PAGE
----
Let’s Get Ready for the 2012 Pokémon U.S. National Championships

This Friday kicks off 2012’s Pokémon U.S. National Championships in Indianapolis, Indiana, running through July 1st. As competitive players duel it out on copies of Pokémon Black Version or Pokémon White Version, it’s all for the opportunity to win that coveted invitation to August’s World Championship in Hawaii. That event is expected to draw players from Spain, Germany, Italy, France, the U.K., and Japan to battle it out for global supremacy in the long-lived franchise.

Now it’s likely that if you’re one of the hardcore heading out to Indianapolis this week, your tickets are booked and you’ve tested your strategy and your reviewed your lineup a few times. But for everyone else who might be on the sidelines looking in (like your author), J.C. Smith, the Pokémon brand’s director of consumer marketing, took some time out to chat with me about the ins and outs and the tourney, what to expect, and some tips on what it takes to be a champion.

It’s been nearly 20 years since Pokémon first started working itself into our culture (16, to be exact). And here we are, about to talk strategy and global tournaments with the most recent entries in the series selling two million copies in two weeks. For Smith, during his time with the company the highlight of the franchise has been seeing a crowd of a thousand spectators respond to last year’s opening ceremonies. “It was just such an energy level with 1,000 people there… and just seeing everyone so excited and amped up, seeing a sense of international community from 26 countries.”

Player Profile
Name: Ray Rizzo (defending two-time world champion)
Gamer Alias: Ray
Age: 19
Preferred Pokémon: Snorlax
Gameplay style: Risk management. I like to find a balance between playing too conservatively and too aggressively. Even if I have a good hunch on what move my opponent will make, if the reward for predicting correctly does not outweigh the risk of predicting wrong, I will choose a safer move.

The Pokémon Video Game World Championships in their current form are a relatively new thing. Originally called the Pokémon Video Game Showdown, they morphed into their current incarnation not too long after Smith joined The Pokémon Company International back in 2007. “We had an event in L.A. and an event in New York, and those winners were invited to play the world,” Smith tells me.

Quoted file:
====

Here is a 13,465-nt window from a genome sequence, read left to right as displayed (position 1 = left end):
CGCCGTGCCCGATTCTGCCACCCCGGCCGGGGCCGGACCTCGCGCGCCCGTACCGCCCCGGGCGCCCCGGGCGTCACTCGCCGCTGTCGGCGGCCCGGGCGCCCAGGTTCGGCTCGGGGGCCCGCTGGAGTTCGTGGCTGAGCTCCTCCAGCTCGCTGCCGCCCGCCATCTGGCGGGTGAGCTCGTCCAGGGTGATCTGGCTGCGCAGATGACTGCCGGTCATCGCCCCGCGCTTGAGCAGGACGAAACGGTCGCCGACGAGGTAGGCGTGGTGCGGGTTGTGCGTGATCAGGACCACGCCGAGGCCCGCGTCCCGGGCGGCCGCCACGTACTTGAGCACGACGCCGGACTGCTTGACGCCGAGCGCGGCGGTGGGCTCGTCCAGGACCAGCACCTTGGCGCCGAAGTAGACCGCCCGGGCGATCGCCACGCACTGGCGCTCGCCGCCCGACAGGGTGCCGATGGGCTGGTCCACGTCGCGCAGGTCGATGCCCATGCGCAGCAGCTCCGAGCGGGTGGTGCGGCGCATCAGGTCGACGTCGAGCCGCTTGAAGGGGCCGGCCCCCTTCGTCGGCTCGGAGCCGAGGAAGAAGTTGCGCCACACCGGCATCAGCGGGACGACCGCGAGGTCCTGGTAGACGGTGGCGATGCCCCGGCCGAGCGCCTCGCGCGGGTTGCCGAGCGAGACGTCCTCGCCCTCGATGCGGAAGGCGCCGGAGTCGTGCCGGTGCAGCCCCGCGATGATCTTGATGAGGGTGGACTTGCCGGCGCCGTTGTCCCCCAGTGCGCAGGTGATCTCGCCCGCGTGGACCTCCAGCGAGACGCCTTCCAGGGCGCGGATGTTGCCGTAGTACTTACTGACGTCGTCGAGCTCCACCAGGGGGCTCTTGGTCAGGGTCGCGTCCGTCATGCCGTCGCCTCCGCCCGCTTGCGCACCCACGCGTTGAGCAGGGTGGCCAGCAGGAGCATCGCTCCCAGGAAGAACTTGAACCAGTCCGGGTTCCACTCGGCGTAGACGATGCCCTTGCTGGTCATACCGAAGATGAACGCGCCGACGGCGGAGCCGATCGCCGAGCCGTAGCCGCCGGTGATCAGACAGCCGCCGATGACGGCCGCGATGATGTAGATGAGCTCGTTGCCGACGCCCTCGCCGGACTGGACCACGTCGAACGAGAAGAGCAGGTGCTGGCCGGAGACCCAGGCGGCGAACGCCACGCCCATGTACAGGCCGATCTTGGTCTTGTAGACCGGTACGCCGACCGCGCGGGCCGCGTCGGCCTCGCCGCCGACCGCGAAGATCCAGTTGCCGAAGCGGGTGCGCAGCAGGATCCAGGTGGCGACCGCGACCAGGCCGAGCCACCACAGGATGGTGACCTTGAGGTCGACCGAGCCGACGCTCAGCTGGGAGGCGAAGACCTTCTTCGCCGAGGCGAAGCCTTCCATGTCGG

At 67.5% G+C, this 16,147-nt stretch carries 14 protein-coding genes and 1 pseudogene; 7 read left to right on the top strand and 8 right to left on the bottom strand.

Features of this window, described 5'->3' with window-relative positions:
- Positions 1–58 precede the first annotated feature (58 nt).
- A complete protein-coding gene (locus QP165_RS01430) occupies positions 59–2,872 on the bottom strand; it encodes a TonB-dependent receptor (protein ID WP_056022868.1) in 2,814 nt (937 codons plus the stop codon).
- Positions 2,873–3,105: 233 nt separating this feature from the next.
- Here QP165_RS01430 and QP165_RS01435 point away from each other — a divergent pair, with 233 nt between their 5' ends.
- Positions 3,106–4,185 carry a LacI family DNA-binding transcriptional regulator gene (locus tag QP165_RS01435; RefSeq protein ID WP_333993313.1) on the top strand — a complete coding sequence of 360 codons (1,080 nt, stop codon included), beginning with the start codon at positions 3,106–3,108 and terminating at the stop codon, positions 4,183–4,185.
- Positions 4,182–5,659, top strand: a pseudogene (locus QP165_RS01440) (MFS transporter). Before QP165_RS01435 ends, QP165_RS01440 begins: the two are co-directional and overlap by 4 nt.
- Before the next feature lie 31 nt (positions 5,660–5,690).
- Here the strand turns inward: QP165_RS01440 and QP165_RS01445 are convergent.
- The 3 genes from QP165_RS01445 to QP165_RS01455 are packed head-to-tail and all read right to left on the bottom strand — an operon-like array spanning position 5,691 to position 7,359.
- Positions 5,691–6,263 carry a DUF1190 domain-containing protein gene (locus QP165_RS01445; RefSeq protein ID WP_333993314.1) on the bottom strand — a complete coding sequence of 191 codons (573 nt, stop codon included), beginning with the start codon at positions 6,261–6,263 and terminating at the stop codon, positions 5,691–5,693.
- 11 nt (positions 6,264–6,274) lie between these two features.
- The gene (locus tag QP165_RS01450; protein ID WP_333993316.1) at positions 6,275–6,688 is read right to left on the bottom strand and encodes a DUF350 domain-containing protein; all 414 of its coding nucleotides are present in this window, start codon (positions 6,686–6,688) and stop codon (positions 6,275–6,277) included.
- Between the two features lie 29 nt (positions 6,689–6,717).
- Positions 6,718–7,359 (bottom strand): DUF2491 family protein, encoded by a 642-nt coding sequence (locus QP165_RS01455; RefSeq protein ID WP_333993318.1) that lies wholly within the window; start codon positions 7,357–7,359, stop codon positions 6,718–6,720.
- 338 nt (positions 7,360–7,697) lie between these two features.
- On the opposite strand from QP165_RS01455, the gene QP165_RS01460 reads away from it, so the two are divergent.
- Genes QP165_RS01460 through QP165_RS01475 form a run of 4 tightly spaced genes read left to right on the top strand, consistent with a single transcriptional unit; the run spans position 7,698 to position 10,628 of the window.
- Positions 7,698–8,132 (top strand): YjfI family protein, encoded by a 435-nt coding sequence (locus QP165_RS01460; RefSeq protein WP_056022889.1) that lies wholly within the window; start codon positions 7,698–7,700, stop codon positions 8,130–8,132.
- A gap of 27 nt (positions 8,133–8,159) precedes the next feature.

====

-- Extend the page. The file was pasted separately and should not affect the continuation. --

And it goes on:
The first Video Game Showdown took place in 2008, when “the world” typically just included Japanese gamers. Since then, the tournament has added five European countries along with the online Global Battle Union. Those are Wi-fi matches in Pokémon Black and Pokémon White.

But the real meat and potatoes of the competitive scene is the Championship which Smith’s group coordinates along with other Pokémon Play events around the country. That means coordinate League events for casual competitive players not necessarily looking to reach the heights of Nationals or World.

Still, the big deal is the World Championship, Smith tells me, which is comprised of the best and brightest among the competitive Pokémon scene. Japan handles their tournaments differently than their U.S. counterparts with a very different method for competitors to get to Nationals and ultimately to World, focusing instead on Global Battle Union play. Standouts here can earn an invite to a live event, Japanese Nationals which could in turn net them a chance to compete in the World competition.